Coastal Risk Reduction and Resilience
The Coastal Risk Reduction and Resilience Initiative of the Institute for Sustainable Communities seeks to provide solutions to today’s most pressing coastal issues through holistic research that explores the interconnections of the natural, built, and socio-political environments and engages communities to enhance local resilience.
This initiative builds upon the work of the Texas Center for Beaches and Shores, driven by an interdisciplinary team of faculty, professional staff, and students with backgrounds in urban planning, geography, economics, ocean engineering, coastal ecology, marine biology, marine sciences, environmental science, coastal planning, and political science. The shared focus of this team is coastal hazard reduction and resilience with specific emphasis on coastal flooding. Coastal flooding driven by heavy precipitation, storm surge, and sea level rise is the most costly, disruptive, and life-threatening hazard worldwide. Therefore, it is imperative to research solutions to reduce flood risk and mitigate the negative impacts of storm events. The team dedicated to this initiative are tackling the issue of flooding by studying the association of hazard events, risk reduction, and public policy with the interaction of urban development, anthropogenic impacts, local economies, and community knowledge and culture. The findings of this research promote innovative approaches, both structural and non-structural, to mitigate coastal flooding. This work has been supported by numerous funding agencies, including the National Science Foundation, the National Aeronautics and Space Administration, the United States Environmental Protection Agency, and the Texas Sea Grant.
Dr. Ashley Ross, the lead faculty member for the Coastal Risk and Reduction Initiative, is a social scientist with a background in political science and public policy and administration. Her work focuses on Gulf Coast disaster resilience from a local administrative and community-based perspective.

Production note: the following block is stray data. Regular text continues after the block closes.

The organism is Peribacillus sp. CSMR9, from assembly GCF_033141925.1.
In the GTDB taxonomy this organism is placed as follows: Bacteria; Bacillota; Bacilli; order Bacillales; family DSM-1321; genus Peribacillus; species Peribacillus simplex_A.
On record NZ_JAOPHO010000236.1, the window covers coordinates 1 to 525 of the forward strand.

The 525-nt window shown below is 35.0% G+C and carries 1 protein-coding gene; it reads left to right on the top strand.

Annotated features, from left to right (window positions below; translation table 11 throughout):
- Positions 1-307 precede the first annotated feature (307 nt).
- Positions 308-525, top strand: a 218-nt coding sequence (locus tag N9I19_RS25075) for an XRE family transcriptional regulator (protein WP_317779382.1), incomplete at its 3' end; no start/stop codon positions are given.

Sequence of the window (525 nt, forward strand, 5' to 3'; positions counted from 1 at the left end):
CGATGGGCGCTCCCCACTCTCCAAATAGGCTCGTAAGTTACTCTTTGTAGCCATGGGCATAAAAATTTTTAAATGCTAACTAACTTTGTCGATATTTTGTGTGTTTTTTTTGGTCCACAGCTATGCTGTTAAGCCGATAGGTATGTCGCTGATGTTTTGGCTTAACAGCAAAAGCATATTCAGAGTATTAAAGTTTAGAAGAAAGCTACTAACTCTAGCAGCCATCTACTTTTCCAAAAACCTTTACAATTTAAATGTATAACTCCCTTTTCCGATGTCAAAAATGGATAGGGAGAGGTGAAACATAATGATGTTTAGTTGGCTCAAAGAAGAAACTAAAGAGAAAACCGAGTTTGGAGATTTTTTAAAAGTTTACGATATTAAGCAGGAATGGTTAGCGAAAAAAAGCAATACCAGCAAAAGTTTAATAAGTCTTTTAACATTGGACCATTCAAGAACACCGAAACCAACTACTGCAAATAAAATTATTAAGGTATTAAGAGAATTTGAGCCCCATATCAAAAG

Discovery Initiative Highlights
Coastal Texas Atlas
The Coastal Atlas is a detailed geographic, web-based program providing information for anyone wanting to know more about the Texas coast and the risks of hazards, such as floods and hurricanes. As of 2016, the Atlas is the most comprehensive online, interactive database ever compiled about the Texas coast. This system offers anyone with an Internet connection critical information on the consequences of living on the coast, from regional issues down to an individual structure. This Atlas interlinks the flood risk reduction and environmental monitoring programs and gives them a visual reality.
Visit the Coastal Bay Atlas
Visit the Coastal Texas Atlas
National Science Foundation Partnerships for International Research and Education (PIRE)
Coastal Flood Risk Reduction Program: Integrated, multi-scale approaches for understanding how to reduce vulnerability to damaging events
This project is an international collaboration to establish a research and education program on coastal Flood Risk Reduction between the U.S. and the Netherlands. Multiple institutions are involved, including: Texas A&M University at Galveston, Texas A&M University at College Station, University of Houston, Rice University, Jackson State University, and Delft University. This collaboration seeks create new knowledge that will transform the way floods are dealt with in the U.S and around the world. Multiple case studies in both countries integrating faculty from engineering, architecture, economics, and planning will address several research questions, including: 1) what are the underlying characteristics of physical flood risks; 2) why are human communities and the built environment so vulnerable to flood impacts, and how will this increase in the future; and 3) which mitigation techniques, both structural and non-structural, are most effective in reducing the adverse impacts of floods? Within each study region in the U.S. and the Netherlands, six sub-case study focal points will be initiated covering both surge-based and precipitation-driven flood problems. Each case will provide a target area for interdisciplinary assessments of physical flood risk and modeling, socioeconomic characteristics, land use change and built environment, and mitigation techniques. The effectiveness of both structural and non-structural strategies will be investigated, leading to a better understanding of when to pursue avoidance and resistance strategies for mitigating adverse impacts from flood events. An integral part of the project will be an educational component, where interdisciplinary, binational teams of students conduct place-based assessments within the six case studies. Graduate and undergraduate students will be recruited from all participating campuses, placed in interdisciplinary teams, guided by project faculty, and travel to one of the six research sites to conduct case study analysis.
Visit the Center for Texas Beaches and Shores
to learn more.